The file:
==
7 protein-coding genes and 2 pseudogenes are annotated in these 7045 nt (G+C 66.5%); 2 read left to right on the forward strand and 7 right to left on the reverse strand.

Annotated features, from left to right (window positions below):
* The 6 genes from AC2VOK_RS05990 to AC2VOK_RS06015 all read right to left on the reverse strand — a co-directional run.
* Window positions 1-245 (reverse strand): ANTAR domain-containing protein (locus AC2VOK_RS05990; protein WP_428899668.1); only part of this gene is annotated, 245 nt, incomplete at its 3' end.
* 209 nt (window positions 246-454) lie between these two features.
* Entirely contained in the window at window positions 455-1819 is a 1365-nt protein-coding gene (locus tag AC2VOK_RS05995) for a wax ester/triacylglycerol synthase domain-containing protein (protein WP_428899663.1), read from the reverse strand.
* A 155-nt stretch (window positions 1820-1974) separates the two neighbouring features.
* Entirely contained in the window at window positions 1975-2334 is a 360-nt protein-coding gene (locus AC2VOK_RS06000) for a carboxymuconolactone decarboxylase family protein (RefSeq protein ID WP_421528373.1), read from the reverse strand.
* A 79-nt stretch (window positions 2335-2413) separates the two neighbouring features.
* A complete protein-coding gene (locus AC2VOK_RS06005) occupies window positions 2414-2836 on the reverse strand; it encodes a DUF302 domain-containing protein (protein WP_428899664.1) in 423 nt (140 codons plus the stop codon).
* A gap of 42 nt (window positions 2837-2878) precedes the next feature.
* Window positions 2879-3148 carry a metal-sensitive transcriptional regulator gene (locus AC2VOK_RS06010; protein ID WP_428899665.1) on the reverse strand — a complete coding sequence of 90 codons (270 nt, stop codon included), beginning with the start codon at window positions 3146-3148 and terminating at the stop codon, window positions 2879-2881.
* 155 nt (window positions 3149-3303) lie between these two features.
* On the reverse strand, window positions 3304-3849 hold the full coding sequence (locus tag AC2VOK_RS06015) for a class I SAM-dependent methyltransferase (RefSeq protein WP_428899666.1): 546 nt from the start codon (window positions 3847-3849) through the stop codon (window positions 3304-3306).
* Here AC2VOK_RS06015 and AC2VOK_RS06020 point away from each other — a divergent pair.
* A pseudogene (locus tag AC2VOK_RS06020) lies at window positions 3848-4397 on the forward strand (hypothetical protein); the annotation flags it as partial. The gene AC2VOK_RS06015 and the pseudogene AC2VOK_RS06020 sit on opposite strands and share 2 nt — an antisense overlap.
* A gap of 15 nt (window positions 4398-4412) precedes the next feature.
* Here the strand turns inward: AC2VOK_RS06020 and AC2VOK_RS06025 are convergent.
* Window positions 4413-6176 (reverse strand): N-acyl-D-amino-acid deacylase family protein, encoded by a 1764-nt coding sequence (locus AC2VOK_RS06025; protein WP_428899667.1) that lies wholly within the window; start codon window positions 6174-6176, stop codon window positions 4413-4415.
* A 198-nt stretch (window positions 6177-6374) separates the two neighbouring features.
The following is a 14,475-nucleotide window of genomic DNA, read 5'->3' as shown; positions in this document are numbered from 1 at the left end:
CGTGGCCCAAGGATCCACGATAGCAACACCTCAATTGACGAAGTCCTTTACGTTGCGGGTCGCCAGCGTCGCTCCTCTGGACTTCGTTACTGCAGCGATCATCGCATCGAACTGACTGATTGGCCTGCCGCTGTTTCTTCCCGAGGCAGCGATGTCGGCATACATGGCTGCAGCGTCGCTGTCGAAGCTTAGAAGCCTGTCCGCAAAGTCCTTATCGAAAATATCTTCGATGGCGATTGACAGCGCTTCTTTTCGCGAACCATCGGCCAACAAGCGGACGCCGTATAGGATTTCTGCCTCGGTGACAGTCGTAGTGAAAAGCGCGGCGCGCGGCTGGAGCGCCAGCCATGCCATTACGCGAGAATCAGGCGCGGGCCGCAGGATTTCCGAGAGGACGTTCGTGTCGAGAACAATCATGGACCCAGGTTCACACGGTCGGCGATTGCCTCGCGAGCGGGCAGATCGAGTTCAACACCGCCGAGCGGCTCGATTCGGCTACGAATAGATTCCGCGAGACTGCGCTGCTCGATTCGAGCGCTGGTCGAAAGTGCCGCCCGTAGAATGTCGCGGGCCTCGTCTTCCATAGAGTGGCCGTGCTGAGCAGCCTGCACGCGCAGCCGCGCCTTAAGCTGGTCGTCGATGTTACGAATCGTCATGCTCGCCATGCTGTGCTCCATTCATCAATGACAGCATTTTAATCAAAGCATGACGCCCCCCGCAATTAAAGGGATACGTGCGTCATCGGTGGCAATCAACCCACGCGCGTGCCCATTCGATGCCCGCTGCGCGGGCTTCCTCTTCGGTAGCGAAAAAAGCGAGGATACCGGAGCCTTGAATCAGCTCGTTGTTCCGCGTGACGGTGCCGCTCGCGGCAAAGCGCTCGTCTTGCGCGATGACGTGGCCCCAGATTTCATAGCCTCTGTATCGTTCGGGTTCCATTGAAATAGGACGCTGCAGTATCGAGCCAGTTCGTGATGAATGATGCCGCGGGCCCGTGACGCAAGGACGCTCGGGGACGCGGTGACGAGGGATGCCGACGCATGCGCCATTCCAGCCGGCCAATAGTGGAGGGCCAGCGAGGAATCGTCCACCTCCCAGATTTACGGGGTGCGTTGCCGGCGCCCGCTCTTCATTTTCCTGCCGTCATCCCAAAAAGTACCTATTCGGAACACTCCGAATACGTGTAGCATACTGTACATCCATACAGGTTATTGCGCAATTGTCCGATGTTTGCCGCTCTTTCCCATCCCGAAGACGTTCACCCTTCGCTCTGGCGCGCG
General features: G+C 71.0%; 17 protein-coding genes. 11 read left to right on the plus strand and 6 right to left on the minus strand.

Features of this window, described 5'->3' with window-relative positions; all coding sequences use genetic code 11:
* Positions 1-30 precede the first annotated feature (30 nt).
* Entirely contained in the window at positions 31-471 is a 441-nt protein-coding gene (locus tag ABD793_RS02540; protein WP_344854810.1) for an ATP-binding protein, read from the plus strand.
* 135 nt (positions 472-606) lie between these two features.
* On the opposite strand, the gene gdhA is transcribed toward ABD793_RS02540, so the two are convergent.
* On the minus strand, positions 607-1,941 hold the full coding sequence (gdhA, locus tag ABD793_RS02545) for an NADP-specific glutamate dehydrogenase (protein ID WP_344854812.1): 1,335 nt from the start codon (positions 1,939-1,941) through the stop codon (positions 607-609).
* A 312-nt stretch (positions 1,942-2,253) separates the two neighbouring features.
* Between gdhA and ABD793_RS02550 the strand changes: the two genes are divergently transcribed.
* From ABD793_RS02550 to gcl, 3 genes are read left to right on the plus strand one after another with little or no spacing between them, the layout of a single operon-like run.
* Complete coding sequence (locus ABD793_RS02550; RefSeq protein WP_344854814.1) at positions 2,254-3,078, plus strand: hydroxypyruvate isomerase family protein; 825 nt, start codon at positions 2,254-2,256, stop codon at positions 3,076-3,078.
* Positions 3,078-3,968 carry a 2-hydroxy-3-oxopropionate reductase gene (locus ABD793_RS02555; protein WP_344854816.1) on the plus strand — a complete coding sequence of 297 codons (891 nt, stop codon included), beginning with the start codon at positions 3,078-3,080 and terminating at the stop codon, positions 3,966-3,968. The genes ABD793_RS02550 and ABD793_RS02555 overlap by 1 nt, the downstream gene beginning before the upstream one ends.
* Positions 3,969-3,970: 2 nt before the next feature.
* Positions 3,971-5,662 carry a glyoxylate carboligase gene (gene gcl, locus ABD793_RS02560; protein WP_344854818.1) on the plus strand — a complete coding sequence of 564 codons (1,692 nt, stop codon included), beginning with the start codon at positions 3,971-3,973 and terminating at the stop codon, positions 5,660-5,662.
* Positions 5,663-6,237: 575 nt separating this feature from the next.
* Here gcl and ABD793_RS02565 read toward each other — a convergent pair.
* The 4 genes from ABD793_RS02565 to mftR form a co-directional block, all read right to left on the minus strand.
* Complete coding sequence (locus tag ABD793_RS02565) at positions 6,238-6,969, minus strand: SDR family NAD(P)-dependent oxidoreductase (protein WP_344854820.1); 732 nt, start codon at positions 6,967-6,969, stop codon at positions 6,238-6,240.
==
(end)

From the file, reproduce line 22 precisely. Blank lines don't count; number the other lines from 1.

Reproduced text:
CGTGGCCCAAGGATCCACGATAGCAACACCTCAATTGACGAAGTCCTTTACGTTGCGGGTCGCCAGCGTCGCTCCTCTGGACTTCGTTACTGCAGCGATCATCGCATCGAACTGACTGATTGGCCTGCCGCTGTTTCTTCCCGAGGCAGCGATGTCGGCATACATGGCTGCAGCGTCGCTGTCGAAGCTTAGAAGCCTGTCCGCAAAGTCCTTATCGAAAATATCTTCGATGGCGATTGACAGCGCTTCTTTTCGCGAACCATCGGCCAACAAGCGGACGCCGTATAGGATTTCTGCCTCGGTGACAGTCGTAGTGAAAAGCGCGGCGCGCGGCTGGAGCGCCAGCCATGCCATTACGCGAGAATCAGGCGCGGGCCGCAGGATTTCCGAGAGGACGTTCGTGTCGAGAACAATCATGGACCCAGGTTCACACGGTCGGCGATTGCCTCGCGAGCGGGCAGATCGAGTTCAACACCGCCGAGCGGCTCGATTCGGCTACGAATAGATTCCGCGAGACTGCGCTGCTCGATTCGAGCGCTGGTCGAAAGTGCCGCCCGTAGAATGTCGCGGGCCTCGTCTTCCATAGAGTGGCCGTGCTGAGCAGCCTGCACGCGCAGCCGCGCCTTAAGCTGGTCGTCGATGTTACGAATCGTCATGCTCGCCATGCTGTGCTCCATTCATCAATGACAGCATTTTAATCAAAGCATGACGCCCCCCGCAATTAAAGGGATACGTGCGTCATCGGTGGCAATCAACCCACGCGCGTGCCCATTCGATGCCCGCTGCGCGGGCTTCCTCTTCGGTAGCGAAAAAAGCGAGGATACCGGAGCCTTGAATCAGCTCGTTGTTCCGCGTGACGGTGCCGCTCGCGGCAAAGCGCTCGTCTTGCGCGATGACGTGGCCCCAGATTTCATAGCCTCTGTATCGTTCGGGTTCCATTGAAATAGGACGCTGCAGTATCGAGCCAGTTCGTGATGAATGATGCCGCGGGCCCGTGACGCAAGGACGCTCGGGGACGCGGTGACGAGGGATGCCGACGCATGCGCCATTCCAGCCGGCCAATAGTGGAGGGCCAGCGAGGAATCGTCCACCTCCCAGATTTACGGGGTGCGTTGCCGGCGCCCGCTCTTCATTTTCCTGCCGTCATCCCAAAAAGTACCTATTCGGAACACTCCGAATACGTGTAGCATACTGTACATCCATACAGGTTATTGCGCAATTGTCCGATGTTTGCCGCTCTTTCCCATCCCGAAGACGTTCACCCTTCGCTCTGGCGCGCG